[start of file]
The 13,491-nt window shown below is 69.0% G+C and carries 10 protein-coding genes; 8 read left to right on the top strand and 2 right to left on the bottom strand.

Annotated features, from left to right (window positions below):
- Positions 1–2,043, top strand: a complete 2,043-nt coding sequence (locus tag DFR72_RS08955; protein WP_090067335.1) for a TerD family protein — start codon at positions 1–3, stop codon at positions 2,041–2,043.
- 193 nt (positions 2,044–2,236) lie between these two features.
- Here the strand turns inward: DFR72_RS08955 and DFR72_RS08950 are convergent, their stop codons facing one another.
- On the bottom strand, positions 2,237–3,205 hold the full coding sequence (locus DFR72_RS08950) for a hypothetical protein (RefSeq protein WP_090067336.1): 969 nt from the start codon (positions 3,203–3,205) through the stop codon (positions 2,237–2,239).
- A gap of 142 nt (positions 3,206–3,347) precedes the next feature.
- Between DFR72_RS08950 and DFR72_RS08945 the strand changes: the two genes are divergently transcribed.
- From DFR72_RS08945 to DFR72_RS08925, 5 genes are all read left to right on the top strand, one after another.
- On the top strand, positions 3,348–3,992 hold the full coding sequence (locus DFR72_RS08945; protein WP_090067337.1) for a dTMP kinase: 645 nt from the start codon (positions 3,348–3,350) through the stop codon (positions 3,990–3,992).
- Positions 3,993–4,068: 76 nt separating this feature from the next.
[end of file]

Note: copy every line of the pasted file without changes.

The 13,491-nt window shown below is 69.0% G+C and carries 10 protein-coding genes; 8 read left to right on the top strand and 2 right to left on the bottom strand.

Annotated features, from left to right (window positions below):
- Positions 1–2,043, top strand: a complete 2,043-nt coding sequence (locus tag DFR72_RS08955; protein WP_090067335.1) for a TerD family protein — start codon at positions 1–3, stop codon at positions 2,041–2,043.
- 193 nt (positions 2,044–2,236) lie between these two features.
- Here the strand turns inward: DFR72_RS08955 and DFR72_RS08950 are convergent, their stop codons facing one another.
- On the bottom strand, positions 2,237–3,205 hold the full coding sequence (locus DFR72_RS08950) for a hypothetical protein (RefSeq protein WP_090067336.1): 969 nt from the start codon (positions 3,203–3,205) through the stop codon (positions 2,237–2,239).
- A gap of 142 nt (positions 3,206–3,347) precedes the next feature.
- Between DFR72_RS08950 and DFR72_RS08945 the strand changes: the two genes are divergently transcribed.
- From DFR72_RS08945 to DFR72_RS08925, 5 genes are all read left to right on the top strand, one after another.
- On the top strand, positions 3,348–3,992 hold the full coding sequence (locus DFR72_RS08945; protein WP_090067337.1) for a dTMP kinase: 645 nt from the start codon (positions 3,348–3,350) through the stop codon (positions 3,990–3,992).
- Positions 3,993–4,068: 76 nt separating this feature from the next.